Perfected by expert chefs in Singapore, these chips were inspired by Irvin Gunawan’s most famous dish at his seafood restaurant: Salted Egg Crab. When all of those flavors were distilled into chip form, the snack earned just as much fame. In the chips, salted duck-egg yolk combines with fragrant notes of curry and red chili pepper and takes on crispy potato form. The brand just launched in the U.S. in 2020 after years of success in countries like the Philippines, Thailand, and Taiwan. 

On a counter surrounded by fresh fruits, three cans of Sanzo sparkling water in mango, lychee, and calamansi flavors.

Sanzo Sparkling Water: Sampler Pack

  • $35

Prices taken at time of publishing.

“The cure for seltzer fatigue,” according to Grub Street, Sanzo’s lineup (available in a 12-pack sampler) is a love letter to perennial Asian flavors like lychee, mango, and the Philippines-native “golden lime” known as calamansi. In the form of sparkling water, however, Sanzo avoids the sweeteners and artificial flavors of many similar drinks: no added sugar, no gluten, entirely vegan, and made with fruit. Founder Sandro Roco, born in Queens and Filipino American, considers it a celebration of Asian popular culture on a global scale. We’ll drink to that. 

A jar of Brooklyn Delhi Curry Mustard on a green table.

Brooklyn Delhi Curry Mustard

  • $10

Prices taken at time of publishing.

Mustard is having a hot moment right now, far beyond the confines of a hot dog bun. Mustard Heads can argue endlessly about the merits of dijon, stone-ground, horseradish, and even mustard-mayonnaise. But chef and cookbook author Chitra Agrawal’s mustard recipe adds something to the mix: earthy notes of cumin and paprika, tangy tamarind and sweet brown sugar, plus a curry blend with seven spices. Keep your eyes on Brooklyn Delhi, since Agrawal visits family in India every year and is constantly on the lookout for new treats.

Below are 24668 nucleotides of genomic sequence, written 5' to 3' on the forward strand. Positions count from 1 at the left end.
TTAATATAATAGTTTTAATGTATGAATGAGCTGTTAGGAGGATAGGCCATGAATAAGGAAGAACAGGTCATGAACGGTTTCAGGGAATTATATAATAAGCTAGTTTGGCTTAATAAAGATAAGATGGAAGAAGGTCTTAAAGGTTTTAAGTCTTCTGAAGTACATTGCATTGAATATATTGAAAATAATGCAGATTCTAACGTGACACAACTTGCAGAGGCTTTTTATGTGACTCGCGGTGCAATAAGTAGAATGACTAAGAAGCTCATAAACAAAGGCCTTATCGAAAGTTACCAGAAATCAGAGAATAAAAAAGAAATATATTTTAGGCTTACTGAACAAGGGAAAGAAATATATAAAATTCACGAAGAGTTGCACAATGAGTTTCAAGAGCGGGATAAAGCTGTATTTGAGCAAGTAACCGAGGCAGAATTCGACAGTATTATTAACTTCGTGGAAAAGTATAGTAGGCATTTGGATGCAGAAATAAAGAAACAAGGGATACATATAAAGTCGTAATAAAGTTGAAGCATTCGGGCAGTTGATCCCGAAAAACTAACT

A box of Hawaiian Host Tiki Deluxe Milk Chocolate Macadamia Nuts, sitting on a deck next to a palm leaf and several wrapped candies.

Hawaiian Host Tiki Deluxe Milk Chocolate Macadamia Nuts

  • $15

Prices taken at time of publishing.

Mamoru Takitani wanted to create a world-famous candy, and despite a humble start in his parents’ attic in Maui, he did just that. The brand Hawaiian Host launched the very concept of a chocolate-covered macadamia nut: Hawaii’s signature treat and an ever-popular souvenir for visitors. As tourism paused during 2020, the company faced some of the greatest challenges in its roughly 100 years of candy making. But Hawaiian Host hasn’t stopped producing and shipping its nutty, decadent treats around the world. Order the classic candy, or branch out with other varieties like multi-colored KOHO candies that sparkle like sunlit waves. 

Three Immi Instant Ramen packs in flavors of Black Garlic “Chicken,” Tom Yum “Shrimp,” and Spicy “Beef.”

Immi Instant Ramen: Variety Pack

  • $56

Prices taken at time of publishing.

The two founders of Immi, both named Kevin, grew up eating ramen in Taiwan and Thailand. And by making instant ramen “surprisingly healthy,” they found their chance to offer what the ubiquitous noodle bricks typically don’t: Namely, Immi products are high in protein, low in carbs and sodium, and entirely plant-based. Vegan versions of Spicy Beef, Black Garlic Chicken, and Tom Yum Shrimp — available in a 9-pack sampler — are all immensely slurpable. 

A person holds the O-M Ceramic Weekend Blanket above their head while walking along a grassy hilltop.

O-M Ceramic Weekend Blanket

  • $156

Prices taken at time of publishing.

Hong Kong-born and LA-based Carrie Lau is a multi-faceted talent: illustrator, graphic designer, and maker of playfully minimalist ceramics. With her brand Object-Matters, or O-M, she sells items like vases, planters, and cups that feature her trademark colorful shapes and speckled patterns. Now, these eclectic graphics are featured on her Weekend and Dreamsy Blankets, both of which spotlight what Lau calls “the curiosity of materials, shapes, and interaction.” Woven from 100-percent cotton, an O-M blanket is big enough to cuddle under and stylish enough that you might never want to emerge. 

As Netflix puts it: “Asians deserve better than the erasure, caricatures, and stereotypes perpetuated by the entertainment industry.” Cozy up with a few snacks, then settle in for a night of streaming with the shows and films in Netflix’s “Celebrate Asian American & Pacific Islander Stories” collection. You just might find your next favorite character on the screen.

Advertiser Content From Netflix  logo